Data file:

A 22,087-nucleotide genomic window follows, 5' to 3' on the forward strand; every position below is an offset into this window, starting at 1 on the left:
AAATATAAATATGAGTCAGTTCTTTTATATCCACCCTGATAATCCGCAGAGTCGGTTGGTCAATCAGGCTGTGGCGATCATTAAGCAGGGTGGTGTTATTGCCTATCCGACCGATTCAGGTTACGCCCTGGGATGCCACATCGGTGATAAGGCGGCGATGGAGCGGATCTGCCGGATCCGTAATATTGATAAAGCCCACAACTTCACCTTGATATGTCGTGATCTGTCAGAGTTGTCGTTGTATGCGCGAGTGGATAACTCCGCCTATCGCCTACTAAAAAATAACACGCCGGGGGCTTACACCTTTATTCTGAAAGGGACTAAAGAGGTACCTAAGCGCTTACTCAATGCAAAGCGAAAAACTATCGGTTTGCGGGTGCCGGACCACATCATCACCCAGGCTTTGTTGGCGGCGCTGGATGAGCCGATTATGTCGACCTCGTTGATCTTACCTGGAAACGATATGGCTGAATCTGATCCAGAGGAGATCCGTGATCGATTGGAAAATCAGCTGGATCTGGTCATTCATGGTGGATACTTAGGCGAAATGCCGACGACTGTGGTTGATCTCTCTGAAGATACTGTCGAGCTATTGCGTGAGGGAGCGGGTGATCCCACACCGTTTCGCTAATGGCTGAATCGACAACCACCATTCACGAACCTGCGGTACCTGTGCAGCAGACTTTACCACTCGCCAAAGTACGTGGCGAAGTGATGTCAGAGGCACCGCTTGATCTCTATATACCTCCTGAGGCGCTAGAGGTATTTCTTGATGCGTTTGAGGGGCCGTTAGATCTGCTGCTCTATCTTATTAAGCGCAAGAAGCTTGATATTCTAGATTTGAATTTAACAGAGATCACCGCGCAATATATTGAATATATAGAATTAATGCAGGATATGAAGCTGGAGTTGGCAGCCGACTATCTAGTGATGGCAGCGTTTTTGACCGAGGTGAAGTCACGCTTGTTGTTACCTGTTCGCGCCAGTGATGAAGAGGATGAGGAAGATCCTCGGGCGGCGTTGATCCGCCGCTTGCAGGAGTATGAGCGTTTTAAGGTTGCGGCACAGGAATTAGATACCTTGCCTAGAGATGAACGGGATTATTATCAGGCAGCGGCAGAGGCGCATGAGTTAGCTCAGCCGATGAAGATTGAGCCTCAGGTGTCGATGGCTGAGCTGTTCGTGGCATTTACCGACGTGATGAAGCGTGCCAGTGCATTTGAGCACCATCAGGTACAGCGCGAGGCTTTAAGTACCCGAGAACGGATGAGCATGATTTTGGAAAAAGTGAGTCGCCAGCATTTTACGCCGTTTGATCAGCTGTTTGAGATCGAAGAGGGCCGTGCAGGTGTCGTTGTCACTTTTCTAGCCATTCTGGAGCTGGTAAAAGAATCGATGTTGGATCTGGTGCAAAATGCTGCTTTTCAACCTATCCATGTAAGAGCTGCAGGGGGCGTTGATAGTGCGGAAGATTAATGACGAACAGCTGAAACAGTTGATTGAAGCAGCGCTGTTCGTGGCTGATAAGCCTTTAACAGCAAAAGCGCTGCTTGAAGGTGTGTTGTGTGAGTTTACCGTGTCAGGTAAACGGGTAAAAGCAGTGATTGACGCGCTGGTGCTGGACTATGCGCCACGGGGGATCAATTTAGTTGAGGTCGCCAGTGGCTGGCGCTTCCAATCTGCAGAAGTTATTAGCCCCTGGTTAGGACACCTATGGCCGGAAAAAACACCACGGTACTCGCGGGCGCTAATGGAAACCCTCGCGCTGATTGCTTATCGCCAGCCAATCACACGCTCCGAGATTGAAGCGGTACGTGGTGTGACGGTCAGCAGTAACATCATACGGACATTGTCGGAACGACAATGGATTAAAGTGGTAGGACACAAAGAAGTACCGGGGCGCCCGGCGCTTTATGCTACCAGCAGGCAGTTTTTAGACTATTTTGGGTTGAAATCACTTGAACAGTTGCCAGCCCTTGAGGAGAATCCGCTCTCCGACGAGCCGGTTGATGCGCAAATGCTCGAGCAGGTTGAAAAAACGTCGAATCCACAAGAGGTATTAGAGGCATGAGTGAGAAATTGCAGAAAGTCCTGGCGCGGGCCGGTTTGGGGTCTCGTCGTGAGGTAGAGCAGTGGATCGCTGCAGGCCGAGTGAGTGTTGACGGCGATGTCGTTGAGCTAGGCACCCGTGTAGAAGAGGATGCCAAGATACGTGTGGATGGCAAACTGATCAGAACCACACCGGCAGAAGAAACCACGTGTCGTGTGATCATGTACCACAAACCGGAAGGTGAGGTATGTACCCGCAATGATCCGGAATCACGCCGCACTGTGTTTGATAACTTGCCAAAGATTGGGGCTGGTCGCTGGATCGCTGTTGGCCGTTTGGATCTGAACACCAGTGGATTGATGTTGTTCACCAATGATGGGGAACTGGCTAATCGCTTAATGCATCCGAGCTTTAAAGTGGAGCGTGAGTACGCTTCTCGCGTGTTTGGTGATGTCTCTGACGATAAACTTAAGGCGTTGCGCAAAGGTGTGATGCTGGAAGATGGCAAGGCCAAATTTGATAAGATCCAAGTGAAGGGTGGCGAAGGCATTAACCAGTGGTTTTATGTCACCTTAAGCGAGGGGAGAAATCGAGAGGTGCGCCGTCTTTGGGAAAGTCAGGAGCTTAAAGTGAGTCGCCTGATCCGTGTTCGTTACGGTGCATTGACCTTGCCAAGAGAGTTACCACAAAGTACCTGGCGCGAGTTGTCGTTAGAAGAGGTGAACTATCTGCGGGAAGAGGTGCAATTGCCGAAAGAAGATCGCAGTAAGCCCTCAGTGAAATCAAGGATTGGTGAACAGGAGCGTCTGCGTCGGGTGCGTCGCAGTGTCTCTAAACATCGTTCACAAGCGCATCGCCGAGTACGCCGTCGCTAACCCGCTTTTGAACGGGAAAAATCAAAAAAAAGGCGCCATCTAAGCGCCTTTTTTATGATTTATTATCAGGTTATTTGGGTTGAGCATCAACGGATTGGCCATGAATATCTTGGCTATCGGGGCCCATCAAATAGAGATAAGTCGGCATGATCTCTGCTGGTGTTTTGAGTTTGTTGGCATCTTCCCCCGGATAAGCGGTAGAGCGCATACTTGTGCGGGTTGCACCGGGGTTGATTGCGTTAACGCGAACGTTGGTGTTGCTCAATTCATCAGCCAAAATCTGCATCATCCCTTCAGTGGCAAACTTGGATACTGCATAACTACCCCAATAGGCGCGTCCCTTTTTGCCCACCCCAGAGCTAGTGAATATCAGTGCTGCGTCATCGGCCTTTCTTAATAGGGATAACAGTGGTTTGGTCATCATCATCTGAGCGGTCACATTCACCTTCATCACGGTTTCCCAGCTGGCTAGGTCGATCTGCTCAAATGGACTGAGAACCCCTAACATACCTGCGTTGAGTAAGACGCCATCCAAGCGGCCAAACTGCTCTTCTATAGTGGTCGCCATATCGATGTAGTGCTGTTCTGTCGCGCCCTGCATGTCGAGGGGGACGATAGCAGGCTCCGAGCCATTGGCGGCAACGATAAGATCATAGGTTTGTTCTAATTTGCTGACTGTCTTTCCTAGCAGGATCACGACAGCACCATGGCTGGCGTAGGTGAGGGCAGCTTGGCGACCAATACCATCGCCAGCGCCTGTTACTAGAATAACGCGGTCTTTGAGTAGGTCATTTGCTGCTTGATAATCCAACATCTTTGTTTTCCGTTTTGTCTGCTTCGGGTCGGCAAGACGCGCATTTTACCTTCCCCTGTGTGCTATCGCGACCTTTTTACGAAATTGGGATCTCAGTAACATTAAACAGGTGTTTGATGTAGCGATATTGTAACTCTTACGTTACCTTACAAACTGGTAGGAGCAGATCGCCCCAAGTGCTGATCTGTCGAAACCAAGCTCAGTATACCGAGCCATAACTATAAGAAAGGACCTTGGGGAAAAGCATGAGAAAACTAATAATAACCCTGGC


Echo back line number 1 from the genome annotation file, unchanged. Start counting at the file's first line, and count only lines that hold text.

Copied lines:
A 22,087-nucleotide genomic window follows, 5' to 3' on the forward strand; every position below is an offset into this window, starting at 1 on the left: